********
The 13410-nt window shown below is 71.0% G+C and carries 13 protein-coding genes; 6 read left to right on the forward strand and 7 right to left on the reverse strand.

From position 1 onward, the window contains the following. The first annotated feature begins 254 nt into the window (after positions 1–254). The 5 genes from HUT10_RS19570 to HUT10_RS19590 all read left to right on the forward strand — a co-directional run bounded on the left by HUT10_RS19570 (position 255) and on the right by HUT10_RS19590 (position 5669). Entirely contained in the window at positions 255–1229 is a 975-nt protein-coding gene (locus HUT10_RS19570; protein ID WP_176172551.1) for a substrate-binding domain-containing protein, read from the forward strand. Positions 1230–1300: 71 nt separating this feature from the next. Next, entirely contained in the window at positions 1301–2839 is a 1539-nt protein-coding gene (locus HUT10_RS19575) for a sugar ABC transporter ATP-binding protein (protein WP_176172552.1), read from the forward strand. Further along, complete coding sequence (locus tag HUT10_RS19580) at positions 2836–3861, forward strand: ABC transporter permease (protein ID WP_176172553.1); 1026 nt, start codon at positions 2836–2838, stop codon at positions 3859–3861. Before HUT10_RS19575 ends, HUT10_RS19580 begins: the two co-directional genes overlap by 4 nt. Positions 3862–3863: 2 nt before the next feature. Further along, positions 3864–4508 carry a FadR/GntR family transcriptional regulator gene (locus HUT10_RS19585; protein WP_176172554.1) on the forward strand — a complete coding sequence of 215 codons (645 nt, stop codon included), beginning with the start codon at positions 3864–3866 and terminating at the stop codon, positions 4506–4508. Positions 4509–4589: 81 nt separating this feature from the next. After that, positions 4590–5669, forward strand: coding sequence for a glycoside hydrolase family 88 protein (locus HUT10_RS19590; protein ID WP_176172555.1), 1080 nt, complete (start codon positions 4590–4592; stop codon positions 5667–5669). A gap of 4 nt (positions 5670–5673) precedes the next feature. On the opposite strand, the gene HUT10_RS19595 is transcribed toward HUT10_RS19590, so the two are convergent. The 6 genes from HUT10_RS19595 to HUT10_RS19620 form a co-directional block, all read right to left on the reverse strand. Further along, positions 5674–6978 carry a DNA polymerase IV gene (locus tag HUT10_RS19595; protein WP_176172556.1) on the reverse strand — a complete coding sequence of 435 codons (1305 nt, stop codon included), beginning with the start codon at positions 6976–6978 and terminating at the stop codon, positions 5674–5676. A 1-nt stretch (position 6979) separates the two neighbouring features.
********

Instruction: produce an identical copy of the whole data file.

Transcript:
The 13410-nt window shown below is 71.0% G+C and carries 13 protein-coding genes; 6 read left to right on the forward strand and 7 right to left on the reverse strand.

From position 1 onward, the window contains the following. The first annotated feature begins 254 nt into the window (after positions 1–254). The 5 genes from HUT10_RS19570 to HUT10_RS19590 all read left to right on the forward strand — a co-directional run bounded on the left by HUT10_RS19570 (position 255) and on the right by HUT10_RS19590 (position 5669). Entirely contained in the window at positions 255–1229 is a 975-nt protein-coding gene (locus HUT10_RS19570; protein ID WP_176172551.1) for a substrate-binding domain-containing protein, read from the forward strand. Positions 1230–1300: 71 nt separating this feature from the next. Next, entirely contained in the window at positions 1301–2839 is a 1539-nt protein-coding gene (locus HUT10_RS19575) for a sugar ABC transporter ATP-binding protein (protein WP_176172552.1), read from the forward strand. Further along, complete coding sequence (locus tag HUT10_RS19580) at positions 2836–3861, forward strand: ABC transporter permease (protein ID WP_176172553.1); 1026 nt, start codon at positions 2836–2838, stop codon at positions 3859–3861. Before HUT10_RS19575 ends, HUT10_RS19580 begins: the two co-directional genes overlap by 4 nt. Positions 3862–3863: 2 nt before the next feature. Further along, positions 3864–4508 carry a FadR/GntR family transcriptional regulator gene (locus HUT10_RS19585; protein WP_176172554.1) on the forward strand — a complete coding sequence of 215 codons (645 nt, stop codon included), beginning with the start codon at positions 3864–3866 and terminating at the stop codon, positions 4506–4508. Positions 4509–4589: 81 nt separating this feature from the next. After that, positions 4590–5669, forward strand: coding sequence for a glycoside hydrolase family 88 protein (locus HUT10_RS19590; protein ID WP_176172555.1), 1080 nt, complete (start codon positions 4590–4592; stop codon positions 5667–5669). A gap of 4 nt (positions 5670–5673) precedes the next feature. On the opposite strand, the gene HUT10_RS19595 is transcribed toward HUT10_RS19590, so the two are convergent. The 6 genes from HUT10_RS19595 to HUT10_RS19620 form a co-directional block, all read right to left on the reverse strand. Further along, positions 5674–6978 carry a DNA polymerase IV gene (locus tag HUT10_RS19595; protein WP_176172556.1) on the reverse strand — a complete coding sequence of 435 codons (1305 nt, stop codon included), beginning with the start codon at positions 6976–6978 and terminating at the stop codon, positions 5674–5676. A 1-nt stretch (position 6979) separates the two neighbouring features.